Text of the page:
Monday, 3 August 2015

Rome wasn't built in a day

We have relaxed into things a lot more this week - no mad rushes. After all, what's the hurry? We have upgraded the irrigation system on two of the lower levels, following the example of our very experienced neighbour. So when the water arrived this morning, an event which we set our alarm clock for (!), we were well in control of two thirds of the irrigation. There is just one section left that requires attention and we intend to see to this in the coming week. We require more pipework, and are going to see about getting some 1000 litre tanks on the highest point of the land to deposit the water in. We have already installed one up there, but it would really suit us to put in another couple. I have looked on 'mil anuncios' (it's a bit like gum tree) and we may make an excursion out towards Granada this week to buy some second hand ones. Mark is very at home with the whole watering  thing from his days in the Temperate House at Kew but I'm a bit of a novice and quite slow - I'm not sure if I would have got through the probation period if I had worked in horticulture! But I'm improving. The large taps that are turned to divert the water to wherever you want it to go are very stiff but are getting easier. Is it because they are loosening up or because I'm getting stronger? I suspect it is the latter. 

The irrigator's box of tricks

On the drinking water front, we filled up further up the mountain yesterday having got through 60 litres between us in a week, As we are using very little indeed other than for drinking, we have calculated that we are drinking about 4 litres a day each (!!) - plus a bit of lemonade and beer!

We have spent the middle of the afternoon sheltering indoors from the sun (the intense heat has subsided these last couple of days and now it's a more comfortable 32 ish), and the bulk of the unpacking is done. Just the beehives and chicken cage to go - but we don't need either of these yet. It is amazing how much 'stuff' you can collect over the years and it certainly provides fuel for reflection. I'm not quite sure how I feel about having enough pairs of socks to see me out!

I love market day on Thursday and the general atmosphere in town. It's great to stock up on fairly local and seasonal vegetables and fruit. This week we made a bit of a blunder on the air miles. When we got back home from the market we had a look at our receipt from the stallholder and realised we had paid €3 for a cauliflower, a vegetable which is a firm favourite on the Sparrow family dinner table.  How silly of me to think this would be local at this time of year - it had probably come all the way from Lincolnshire! So as not to waste something that was costing the Earth, there was a very hearty cauliflower cheese dish on the table last night! To compensate for this gaffe, we did, however, manage to get a delicious mango which the stallholder informed me had been grown in nearby Almuñécar. I believe that the Costa Tropical, where Almuñécar is situated, has a very unique climate for growing tropical fruits such as this. There was a big sugar cane industry in the area in the past.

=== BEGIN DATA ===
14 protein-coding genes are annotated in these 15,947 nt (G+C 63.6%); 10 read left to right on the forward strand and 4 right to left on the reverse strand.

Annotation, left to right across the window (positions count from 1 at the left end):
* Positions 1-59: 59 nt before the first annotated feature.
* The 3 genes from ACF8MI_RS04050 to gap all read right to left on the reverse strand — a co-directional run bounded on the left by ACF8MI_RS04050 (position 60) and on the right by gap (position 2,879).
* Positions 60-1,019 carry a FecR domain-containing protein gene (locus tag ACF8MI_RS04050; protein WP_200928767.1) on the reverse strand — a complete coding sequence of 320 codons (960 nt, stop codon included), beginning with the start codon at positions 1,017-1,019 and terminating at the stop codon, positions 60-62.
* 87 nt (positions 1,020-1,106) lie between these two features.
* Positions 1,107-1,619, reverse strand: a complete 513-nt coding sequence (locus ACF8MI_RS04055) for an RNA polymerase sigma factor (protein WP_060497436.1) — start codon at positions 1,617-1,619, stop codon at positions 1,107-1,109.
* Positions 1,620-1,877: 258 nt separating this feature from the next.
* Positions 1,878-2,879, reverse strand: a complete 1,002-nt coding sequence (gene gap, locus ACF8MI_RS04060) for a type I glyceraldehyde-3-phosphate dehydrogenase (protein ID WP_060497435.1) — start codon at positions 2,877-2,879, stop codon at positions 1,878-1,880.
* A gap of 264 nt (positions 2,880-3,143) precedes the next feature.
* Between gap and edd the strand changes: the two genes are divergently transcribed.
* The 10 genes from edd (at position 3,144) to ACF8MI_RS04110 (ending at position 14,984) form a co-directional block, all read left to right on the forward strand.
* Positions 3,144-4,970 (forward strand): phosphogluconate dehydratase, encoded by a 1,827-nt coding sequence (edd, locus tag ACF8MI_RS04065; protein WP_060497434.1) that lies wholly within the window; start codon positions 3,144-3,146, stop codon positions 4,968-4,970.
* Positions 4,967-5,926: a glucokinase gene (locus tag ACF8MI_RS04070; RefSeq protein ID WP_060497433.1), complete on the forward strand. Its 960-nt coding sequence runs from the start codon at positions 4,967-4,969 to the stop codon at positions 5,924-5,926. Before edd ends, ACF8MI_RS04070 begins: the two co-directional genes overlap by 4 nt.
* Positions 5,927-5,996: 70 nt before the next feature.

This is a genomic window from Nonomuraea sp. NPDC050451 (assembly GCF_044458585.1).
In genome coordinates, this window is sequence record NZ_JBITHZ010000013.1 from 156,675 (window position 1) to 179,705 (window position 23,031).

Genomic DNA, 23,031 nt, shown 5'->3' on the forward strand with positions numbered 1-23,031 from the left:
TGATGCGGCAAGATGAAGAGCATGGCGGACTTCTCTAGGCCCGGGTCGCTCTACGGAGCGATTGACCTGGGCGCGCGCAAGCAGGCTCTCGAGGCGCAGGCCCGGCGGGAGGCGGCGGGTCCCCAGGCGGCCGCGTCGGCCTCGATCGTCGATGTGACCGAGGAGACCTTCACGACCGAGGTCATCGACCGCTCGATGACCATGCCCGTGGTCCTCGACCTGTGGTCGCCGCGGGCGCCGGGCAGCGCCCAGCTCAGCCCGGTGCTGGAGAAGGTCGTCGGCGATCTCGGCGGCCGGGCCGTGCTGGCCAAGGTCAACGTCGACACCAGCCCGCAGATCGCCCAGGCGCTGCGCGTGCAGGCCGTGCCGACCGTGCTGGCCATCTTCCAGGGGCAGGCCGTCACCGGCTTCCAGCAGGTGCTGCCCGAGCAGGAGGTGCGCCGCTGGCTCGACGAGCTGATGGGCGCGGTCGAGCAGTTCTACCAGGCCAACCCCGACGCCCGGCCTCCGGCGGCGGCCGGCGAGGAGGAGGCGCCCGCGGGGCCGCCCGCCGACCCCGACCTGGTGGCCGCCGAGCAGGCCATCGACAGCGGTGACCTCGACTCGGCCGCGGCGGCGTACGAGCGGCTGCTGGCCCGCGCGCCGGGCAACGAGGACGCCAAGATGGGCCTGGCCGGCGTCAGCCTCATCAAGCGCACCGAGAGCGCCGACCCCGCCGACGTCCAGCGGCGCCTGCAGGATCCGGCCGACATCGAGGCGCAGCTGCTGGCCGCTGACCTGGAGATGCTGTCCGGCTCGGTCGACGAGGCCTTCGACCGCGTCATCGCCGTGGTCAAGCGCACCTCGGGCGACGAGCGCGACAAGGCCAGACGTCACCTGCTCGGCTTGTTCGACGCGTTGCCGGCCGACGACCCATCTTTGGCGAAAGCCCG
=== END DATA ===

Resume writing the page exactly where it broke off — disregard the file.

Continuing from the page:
We really want to be as self sufficient in fruit and veg as possible but it's a little late to start some things. However, we have got a bit of a plant crèche going on on the terrace. Mark has already transplanted tomatoes into the ground. Up and coming, there are chillies, red peppers, aubergines. 

The plant crèche

The oranges are all but finished with only a few, over sweet ones remaining so it will be a rest from vitamin C on tap until winter time. 

The almonds are now ripening nicely and slightly ahead of time. We may harvest a few trees in the week to come. We have already harvested one tree that ripened super early. 

The almonds are drying out in the sun

Once dried, the outer husk, which is loose, is removed before the almonds are bagged up

I have started doing a little almond tasting as one or two of the trees bare bitter almonds. These would have been wild trees that seeded on the land. These trees will either be taken out if they are poor specimens or they can be used to graft other trees onto if the root stock is healthy. 

Within the last few days one of our fig trees has started to ripen. Today we collected a good few handfuls. We had some with our salad at lunchtime and the rest have been prepared to be sun dried. This will be a bit of an experiment because we haven't done this before.

What a beautiful shade of purple

No we haven't lost the plot! Mark is covering the blanched figs with muslin
to protect them from insects and dust whilst drying

Under the shelter of a beautiful fig canopy

Our pussycats are becoming more settled. Our youngest one by far, Bobby, is wide eyed and very attentive at the sounds of the night that come from the garden. Just a while ago he watched with curiosity as a gecko slipped past on the other side of the window frame. I do hope he doesn't make a lunge for it as the mosquito net that is keeping him in is only made of fibre and his claws would made short work of it. Only another week and a half before they can go out! A cat flap is on its way in the post, one that recognises their individual microchip codes. There are some lovely wild cats that visit the garden but we don't want our cats inviting them back for a party in the kitchen.

We have organised the fitting of a bola de remolque (it's a tow bar) next Thursday so we can work our car harder and get a few more jobs ticked off. Next week we may also get back to swimming again (after recovering from getting sunburnt on our last trip to the pool). But right now I'm exhausted from water day activities, climbing up and down terraces, dragging hoses after me and talking to the plants, in Spanish of course!

Mi pan casero

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